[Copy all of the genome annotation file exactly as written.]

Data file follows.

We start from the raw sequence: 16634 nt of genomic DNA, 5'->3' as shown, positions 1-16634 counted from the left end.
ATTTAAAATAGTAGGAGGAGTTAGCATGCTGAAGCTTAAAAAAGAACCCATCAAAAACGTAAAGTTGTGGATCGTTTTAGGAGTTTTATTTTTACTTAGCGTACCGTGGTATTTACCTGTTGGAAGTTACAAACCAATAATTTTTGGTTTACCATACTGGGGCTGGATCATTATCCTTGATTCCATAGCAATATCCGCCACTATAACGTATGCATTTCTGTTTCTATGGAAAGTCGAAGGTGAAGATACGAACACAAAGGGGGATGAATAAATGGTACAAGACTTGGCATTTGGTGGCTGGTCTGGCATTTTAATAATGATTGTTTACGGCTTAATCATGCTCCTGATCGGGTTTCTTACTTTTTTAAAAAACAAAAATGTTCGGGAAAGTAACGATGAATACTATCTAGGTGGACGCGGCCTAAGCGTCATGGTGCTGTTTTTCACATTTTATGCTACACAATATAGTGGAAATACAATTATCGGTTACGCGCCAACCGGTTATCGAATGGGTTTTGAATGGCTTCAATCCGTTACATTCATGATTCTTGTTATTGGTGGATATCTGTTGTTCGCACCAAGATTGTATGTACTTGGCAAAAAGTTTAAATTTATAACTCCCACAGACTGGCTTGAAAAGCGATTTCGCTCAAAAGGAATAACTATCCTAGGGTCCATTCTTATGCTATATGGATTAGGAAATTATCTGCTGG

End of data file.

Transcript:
We start from the raw sequence: 16634 nt of genomic DNA, 5'->3' as shown, positions 1-16634 counted from the left end.
ATTTAAAATAGTAGGAGGAGTTAGCATGCTGAAGCTTAAAAAAGAACCCATCAAAAACGTAAAGTTGTGGATCGTTTTAGGAGTTTTATTTTTACTTAGCGTACCGTGGTATTTACCTGTTGGAAGTTACAAACCAATAATTTTTGGTTTACCATACTGGGGCTGGATCATTATCCTTGATTCCATAGCAATATCCGCCACTATAACGTATGCATTTCTGTTTCTATGGAAAGTCGAAGGTGAAGATACGAACACAAAGGGGGATGAATAAATGGTACAAGACTTGGCATTTGGTGGCTGGTCTGGCATTTTAATAATGATTGTTTACGGCTTAATCATGCTCCTGATCGGGTTTCTTACTTTTTTAAAAAACAAAAATGTTCGGGAAAGTAACGATGAATACTATCTAGGTGGACGCGGCCTAAGCGTCATGGTGCTGTTTTTCACATTTTATGCTACACAATATAGTGGAAATACAATTATCGGTTACGCGCCAACCGGTTATCGAATGGGTTTTGAATGGCTTCAATCCGTTACATTCATGATTCTTGTTATTGGTGGATATCTGTTGTTCGCACCAAGATTGTATGTACTTGGCAAAAAGTTTAAATTTATAACTCCCACAGACTGGCTTGAAAAGCGATTTCGCTCAAAAGGAATAACTATCCTAGGGTCCATTCTTATGCTATATGGATTAGGAAATTATCTGCTGG